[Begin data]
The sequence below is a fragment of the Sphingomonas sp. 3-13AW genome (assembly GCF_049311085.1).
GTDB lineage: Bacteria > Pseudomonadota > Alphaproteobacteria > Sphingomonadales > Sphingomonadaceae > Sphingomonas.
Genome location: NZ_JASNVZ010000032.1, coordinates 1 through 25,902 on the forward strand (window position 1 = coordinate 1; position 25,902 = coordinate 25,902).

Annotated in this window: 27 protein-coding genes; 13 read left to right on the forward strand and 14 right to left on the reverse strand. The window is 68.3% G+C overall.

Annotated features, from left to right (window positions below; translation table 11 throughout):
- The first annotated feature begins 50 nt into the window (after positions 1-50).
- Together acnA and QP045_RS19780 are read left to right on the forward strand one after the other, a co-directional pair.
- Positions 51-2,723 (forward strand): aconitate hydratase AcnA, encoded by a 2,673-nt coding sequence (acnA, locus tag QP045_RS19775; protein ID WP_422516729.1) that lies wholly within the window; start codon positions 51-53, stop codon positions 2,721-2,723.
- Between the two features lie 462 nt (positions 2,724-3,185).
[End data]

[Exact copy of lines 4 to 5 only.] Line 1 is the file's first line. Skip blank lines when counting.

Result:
Annotated in this window: 27 protein-coding genes; 13 read left to right on the forward strand and 14 right to left on the reverse strand. The window is 68.3% G+C overall.

Annotated features, from left to right (window positions below; translation table 11 throughout):